You think you know these songs until you don’t. The queen of alt country—or whatever else you want to call it—has not just re-recorded her 1992 album, she has reinvented it. Every last note of every song makes you realise (again) that Lucinda Williams is one of the greatest songwriters alive today. The voice is cracked and worn, but it wears so very well. Like Mr Dylan, Lu’s a great singer. One for the ages. Favorite tracks: all of them.
4. Ambrose Akinmusire A Rift in Decorum: Live at the Village Vanguard
Two hours of wildly inventive, genre-bending music from a fabulously imaginative trumpeter. A worthy addition to all those other great “Live at the Village Vanguard” recordings from way back when … John Coltrane, Bill Evans, Joe Lovano. Not to forget Geri Allen.
5. Courtney Barnett and Kurt Vile Lotta Sea Lice
Who could resist such laid-back lyrical quirkiness, not to mention the mesmerizing guitar work? Eagerly awaiting Ms Barnett’s next solo album. Favorite track: Blue Cheese.
6. Vic Mensa The Autobiography
The shape of rap to come? Sure it’s an uneven album, but as a debut it’s a compelling statement of intent. Try the devastating Heaven on Earth.
7. Jason Isbell and the 400 Unit The Nashville Sound
Doug Jones is not the only good thing to come out of Alabama this year. With the ironically-titled The Nashville Sound, Isbell (who performed free on behalf of Jones) maintains the high standards set by his last two albums Southeastern and Something More than Free. A great singer-songwriter (with a great band too in the 400 Unit—it’s nice to see them credited). Can’t get out of my head: Anxiety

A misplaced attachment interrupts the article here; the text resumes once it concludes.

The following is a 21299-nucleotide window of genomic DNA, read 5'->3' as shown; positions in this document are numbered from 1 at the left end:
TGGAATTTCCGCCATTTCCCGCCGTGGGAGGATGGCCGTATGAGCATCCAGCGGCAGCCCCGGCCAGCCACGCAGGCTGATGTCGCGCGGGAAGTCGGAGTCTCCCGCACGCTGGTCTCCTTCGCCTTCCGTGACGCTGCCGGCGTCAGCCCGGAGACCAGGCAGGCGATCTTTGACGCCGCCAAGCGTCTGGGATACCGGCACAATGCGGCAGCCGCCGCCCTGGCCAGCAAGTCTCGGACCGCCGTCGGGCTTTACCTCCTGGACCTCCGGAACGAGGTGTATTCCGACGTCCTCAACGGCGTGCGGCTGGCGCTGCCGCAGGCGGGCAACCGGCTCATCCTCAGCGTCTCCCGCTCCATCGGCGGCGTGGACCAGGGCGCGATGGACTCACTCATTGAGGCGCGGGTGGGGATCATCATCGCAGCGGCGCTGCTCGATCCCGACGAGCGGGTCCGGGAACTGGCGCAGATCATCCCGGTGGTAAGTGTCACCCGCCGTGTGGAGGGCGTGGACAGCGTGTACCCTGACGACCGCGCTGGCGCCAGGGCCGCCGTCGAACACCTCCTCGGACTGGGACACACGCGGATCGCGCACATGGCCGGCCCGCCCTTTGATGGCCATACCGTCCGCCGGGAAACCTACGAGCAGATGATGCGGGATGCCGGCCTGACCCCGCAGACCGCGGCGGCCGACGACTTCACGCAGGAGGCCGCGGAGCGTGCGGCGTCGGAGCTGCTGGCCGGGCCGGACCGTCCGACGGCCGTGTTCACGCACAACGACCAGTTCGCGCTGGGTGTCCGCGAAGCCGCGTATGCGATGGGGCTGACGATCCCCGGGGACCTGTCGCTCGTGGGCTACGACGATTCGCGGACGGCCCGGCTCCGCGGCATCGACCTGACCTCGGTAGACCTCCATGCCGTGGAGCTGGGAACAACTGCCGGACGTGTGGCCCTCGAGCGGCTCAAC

8. Neil Young Hitchhiker
More gold dust from Neil’s ever-generous vault, this time an acoustic studio album, just Neil and his guitar, recorded in a single night on August 11, 1976 and not released until now. There is a haunting, melancholic quality to these old–new songs, in which Neil hangs out with Pocohontas and Marlon Brando, Big John’s been drinking since the river took Emmylou, and even Richard Nixon has got soul. Favorite track: Powderfinger
9. Alice Coltrane The Ecstatic Music of Alice Coltrane Turiyasangitananda
I’m not a religious man, but then nor was Leoš Janáček (“No believer, no old man”), and he wrote the Glagolitic Mass. Sublime.
10. Colter Wall Colter Wall
Straight outta Saskatchewan. Canadian country. Gotta hear Colter, y’all.
Margo Price All American Made
Chris Stapleton From a Room 1 + 2
Conor Oberst Salutations (with the Felice Brothers as his backing band)
Tyler Childers Purgatory
Blue Note All Stars Our Point of View Another in a legendary series of great albums, this time with young guns Robert Glasper on keyboards, Ambrose Akinmusire on trumpet, Marcus Strickland on tenor saxophone, Lionel Loueke on guitar, Derrick Hodge on bass, and Kendrick Scott on drums. Herbie Hancock and Wayne Shorter add old mastery.
Steve Earle, Ian Felice, Mavis Staples, the Rural Alberta Advantage, and Angaleena Presley all released very good albums this year and the BBC dropped the nostalgia bomb of the Rolling Stones On Air performances from 1963-5. Great to cook to and played many times over already. They didn’t make the cut. We live in tough times.